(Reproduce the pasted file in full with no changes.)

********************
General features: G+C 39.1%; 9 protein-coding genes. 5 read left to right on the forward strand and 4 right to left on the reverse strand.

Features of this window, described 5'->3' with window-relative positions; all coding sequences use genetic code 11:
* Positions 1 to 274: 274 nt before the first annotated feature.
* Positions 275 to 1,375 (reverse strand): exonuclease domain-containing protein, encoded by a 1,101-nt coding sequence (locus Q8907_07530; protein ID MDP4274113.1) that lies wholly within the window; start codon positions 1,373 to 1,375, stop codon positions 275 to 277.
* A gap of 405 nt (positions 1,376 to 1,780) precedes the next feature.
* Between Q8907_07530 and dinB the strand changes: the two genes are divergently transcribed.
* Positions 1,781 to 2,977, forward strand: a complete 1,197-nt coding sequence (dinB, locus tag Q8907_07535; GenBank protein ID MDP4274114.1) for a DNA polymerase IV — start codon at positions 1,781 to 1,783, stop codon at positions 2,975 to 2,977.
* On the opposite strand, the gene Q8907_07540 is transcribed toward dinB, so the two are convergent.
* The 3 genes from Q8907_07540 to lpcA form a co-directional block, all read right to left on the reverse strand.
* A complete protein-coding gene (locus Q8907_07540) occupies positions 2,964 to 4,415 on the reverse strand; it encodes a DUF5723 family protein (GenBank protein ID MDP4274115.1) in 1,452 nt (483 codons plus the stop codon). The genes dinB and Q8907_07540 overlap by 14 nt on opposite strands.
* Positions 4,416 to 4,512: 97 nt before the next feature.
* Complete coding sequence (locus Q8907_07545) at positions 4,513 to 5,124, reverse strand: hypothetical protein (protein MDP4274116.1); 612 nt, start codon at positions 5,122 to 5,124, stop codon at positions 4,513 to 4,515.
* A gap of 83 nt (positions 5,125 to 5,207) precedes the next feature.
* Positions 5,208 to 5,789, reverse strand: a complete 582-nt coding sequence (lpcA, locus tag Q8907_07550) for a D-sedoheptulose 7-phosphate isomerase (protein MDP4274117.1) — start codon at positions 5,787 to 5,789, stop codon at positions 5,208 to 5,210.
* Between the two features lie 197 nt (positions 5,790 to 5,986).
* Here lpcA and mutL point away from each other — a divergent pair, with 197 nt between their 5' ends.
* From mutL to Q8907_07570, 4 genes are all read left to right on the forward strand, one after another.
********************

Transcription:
General features: G+C 39.1%; 9 protein-coding genes. 5 read left to right on the forward strand and 4 right to left on the reverse strand.

Features of this window, described 5'->3' with window-relative positions; all coding sequences use genetic code 11:
* Positions 1 to 274: 274 nt before the first annotated feature.
* Positions 275 to 1,375 (reverse strand): exonuclease domain-containing protein, encoded by a 1,101-nt coding sequence (locus Q8907_07530; protein ID MDP4274113.1) that lies wholly within the window; start codon positions 1,373 to 1,375, stop codon positions 275 to 277.
* A gap of 405 nt (positions 1,376 to 1,780) precedes the next feature.
* Between Q8907_07530 and dinB the strand changes: the two genes are divergently transcribed.
* Positions 1,781 to 2,977, forward strand: a complete 1,197-nt coding sequence (dinB, locus tag Q8907_07535; GenBank protein ID MDP4274114.1) for a DNA polymerase IV — start codon at positions 1,781 to 1,783, stop codon at positions 2,975 to 2,977.
* On the opposite strand, the gene Q8907_07540 is transcribed toward dinB, so the two are convergent.
* The 3 genes from Q8907_07540 to lpcA form a co-directional block, all read right to left on the reverse strand.
* A complete protein-coding gene (locus Q8907_07540) occupies positions 2,964 to 4,415 on the reverse strand; it encodes a DUF5723 family protein (GenBank protein ID MDP4274115.1) in 1,452 nt (483 codons plus the stop codon). The genes dinB and Q8907_07540 overlap by 14 nt on opposite strands.
* Positions 4,416 to 4,512: 97 nt before the next feature.
* Complete coding sequence (locus Q8907_07545) at positions 4,513 to 5,124, reverse strand: hypothetical protein (protein MDP4274116.1); 612 nt, start codon at positions 5,122 to 5,124, stop codon at positions 4,513 to 4,515.
* A gap of 83 nt (positions 5,125 to 5,207) precedes the next feature.
* Positions 5,208 to 5,789, reverse strand: a complete 582-nt coding sequence (lpcA, locus tag Q8907_07550) for a D-sedoheptulose 7-phosphate isomerase (protein MDP4274117.1) — start codon at positions 5,787 to 5,789, stop codon at positions 5,208 to 5,210.
* Between the two features lie 197 nt (positions 5,790 to 5,986).
* Here lpcA and mutL point away from each other — a divergent pair, with 197 nt between their 5' ends.
* From mutL to Q8907_07570, 4 genes are all read left to right on the forward strand, one after another.